I Hate Marketing

In the world of independent publishing, there’s a huge focus on marketing and all the tips and tricks to getting the word out about your work. I’m not particularly adept at it and fully admit to hating pretty much anything having to do with marketing. And yes, I realize this is something I need to change, if I ever hope to be financially successful. But one thing I’ve come to realize as a result of reading about marketing techniques is this: virtually none of them would work on me as a buyer of books.

I see recommendation from some “experts” to get reviews, even if you have to pay for them. And while I’m sure there are some paid reviewers out there who really do give honest opinions, I find the whole thing too suspect to try. Yes, I do solicit reviews for my books, but won’t shell out a buck for them. I know some people do care about these things, so they’re nice to have. But as for me, the only reviews I pay any attention to are those from actual readers. Sure, sometimes those reviews are very shallow, but for the most part, I find them helpful enough, especially the negative reviews. I do this for the same reasons I ignore “professional” reviews of restaurants and such. I’d much rather hear from regular people who’ve been there.

NOT looking at a book review site.

In the days before Amazon, my method of discovering new books (aside from recommendations from friends) was typically by browsing the shelves at the local bookstore, and the sole factor affecting my decision to buy the book was the blurbage on the back of the book. Even then, I didn’t go in for reviews. Or advertisements. Try as I might, I can’t think of ever in my life having purchased a book because I saw an ad for it.

But today’s marketing is so much more than reviews and ads. It’s Search Engine Optimization. I may hate this more than anything. Because “good SEO” often gets in the way of creativity. According to SEO, a “good” title for a blog is one that plainly states what the blog is about. Certain key words need to be in the article title, the page title, the URL, the content, the meta description, etc. As a writer, I sometimes like to make intriguing titles that wouldn’t necessarily tell you exactly what the blog was about. “Days of Coffees Past,” for example, is a title that I think is intriguing enough to click on. It’s not SEO-friendly, because it’s not especially about coffee, but it’s a much better title than “Using Nostalgia to Improve Your Writing.” Is that title accurate? Sure, I guess. But, good grief, it’s boring.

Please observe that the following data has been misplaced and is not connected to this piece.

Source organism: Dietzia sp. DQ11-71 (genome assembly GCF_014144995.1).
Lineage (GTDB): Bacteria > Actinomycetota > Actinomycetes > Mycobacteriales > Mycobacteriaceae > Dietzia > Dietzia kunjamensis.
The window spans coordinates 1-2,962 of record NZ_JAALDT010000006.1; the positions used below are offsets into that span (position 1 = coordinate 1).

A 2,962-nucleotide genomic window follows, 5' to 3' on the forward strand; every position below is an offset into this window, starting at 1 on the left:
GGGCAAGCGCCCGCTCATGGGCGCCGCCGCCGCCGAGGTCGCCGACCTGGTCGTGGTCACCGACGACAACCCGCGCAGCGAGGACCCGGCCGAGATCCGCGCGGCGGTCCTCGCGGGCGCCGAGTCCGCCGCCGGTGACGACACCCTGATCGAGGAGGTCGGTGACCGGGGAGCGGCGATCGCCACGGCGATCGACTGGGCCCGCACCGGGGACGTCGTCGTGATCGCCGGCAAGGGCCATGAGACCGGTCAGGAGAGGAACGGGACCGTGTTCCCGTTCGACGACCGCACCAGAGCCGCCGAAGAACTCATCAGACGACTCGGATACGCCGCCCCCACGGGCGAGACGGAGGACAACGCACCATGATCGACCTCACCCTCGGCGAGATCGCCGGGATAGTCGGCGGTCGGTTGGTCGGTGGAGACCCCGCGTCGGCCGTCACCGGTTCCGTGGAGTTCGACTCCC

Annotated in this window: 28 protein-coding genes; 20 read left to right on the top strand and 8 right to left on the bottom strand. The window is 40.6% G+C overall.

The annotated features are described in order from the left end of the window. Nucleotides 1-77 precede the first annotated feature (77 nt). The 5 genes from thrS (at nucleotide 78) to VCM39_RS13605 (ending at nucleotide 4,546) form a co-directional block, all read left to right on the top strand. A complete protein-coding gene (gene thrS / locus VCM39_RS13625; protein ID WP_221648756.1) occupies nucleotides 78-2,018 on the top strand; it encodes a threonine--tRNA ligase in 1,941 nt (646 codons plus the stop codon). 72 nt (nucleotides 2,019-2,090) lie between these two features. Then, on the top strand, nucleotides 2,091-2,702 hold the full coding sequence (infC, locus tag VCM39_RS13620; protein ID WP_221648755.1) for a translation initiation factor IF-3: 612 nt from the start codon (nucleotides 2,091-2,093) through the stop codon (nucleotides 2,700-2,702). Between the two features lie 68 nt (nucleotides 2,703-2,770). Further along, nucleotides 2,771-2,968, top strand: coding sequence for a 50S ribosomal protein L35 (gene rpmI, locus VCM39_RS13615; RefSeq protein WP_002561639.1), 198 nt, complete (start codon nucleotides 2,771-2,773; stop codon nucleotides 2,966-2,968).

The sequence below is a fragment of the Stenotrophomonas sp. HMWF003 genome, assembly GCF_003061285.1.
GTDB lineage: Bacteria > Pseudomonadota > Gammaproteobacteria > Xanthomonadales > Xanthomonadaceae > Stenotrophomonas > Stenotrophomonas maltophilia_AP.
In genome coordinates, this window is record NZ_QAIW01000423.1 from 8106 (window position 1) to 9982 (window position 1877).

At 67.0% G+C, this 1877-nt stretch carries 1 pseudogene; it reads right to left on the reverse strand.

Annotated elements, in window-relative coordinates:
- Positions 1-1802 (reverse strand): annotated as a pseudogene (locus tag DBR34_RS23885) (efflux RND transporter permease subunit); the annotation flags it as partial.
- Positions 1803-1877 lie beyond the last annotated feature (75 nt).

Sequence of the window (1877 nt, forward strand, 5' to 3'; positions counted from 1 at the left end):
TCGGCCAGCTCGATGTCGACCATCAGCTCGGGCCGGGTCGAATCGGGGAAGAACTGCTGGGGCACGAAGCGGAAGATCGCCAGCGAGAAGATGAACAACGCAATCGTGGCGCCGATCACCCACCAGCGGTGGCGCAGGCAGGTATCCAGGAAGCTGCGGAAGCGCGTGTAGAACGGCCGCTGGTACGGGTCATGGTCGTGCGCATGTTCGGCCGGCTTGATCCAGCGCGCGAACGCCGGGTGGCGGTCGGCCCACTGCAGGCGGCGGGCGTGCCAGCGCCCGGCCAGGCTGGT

Despite my abject hatred of marketing, I’m trying to be better at it. Yes, including SEO crap, even when it leads to boring article titles. Sorry about that. (Ironically, the title of this blog qualifies as a “good” title.)

And don’t be shy about chiming in with your thoughts and comments, here. I enjoy hearing from you all. Plus, it would be nice to see a comment on one of my articles that wasn’t spam. (Prediction: I will received multiple spammy comments on this article from SEO people offering to help me.)

Until next time, SEO later.

Posted by vmwales

1 comment

I think there’s good marketing and bad marketing. Paying for reviews is an unethical gaming of the system. Writing blog posts, making newsletters, engaging with fans on social media, and giving away the first book in a series are all fine methods of generating interest/trust.

Have you checked out the Self-Publishing podcast guys? https://sterlingandstone.net/series/self-publishing-podcast/ They talk about marketing a lot but they also stress not being manipulative about it.

I really liked their book Write Publish Repeat: https://www.amazon.com/Publish-Repeat-No-Luck-Required-Self-Publishing-Success-ebook/dp/B00H26IFJS

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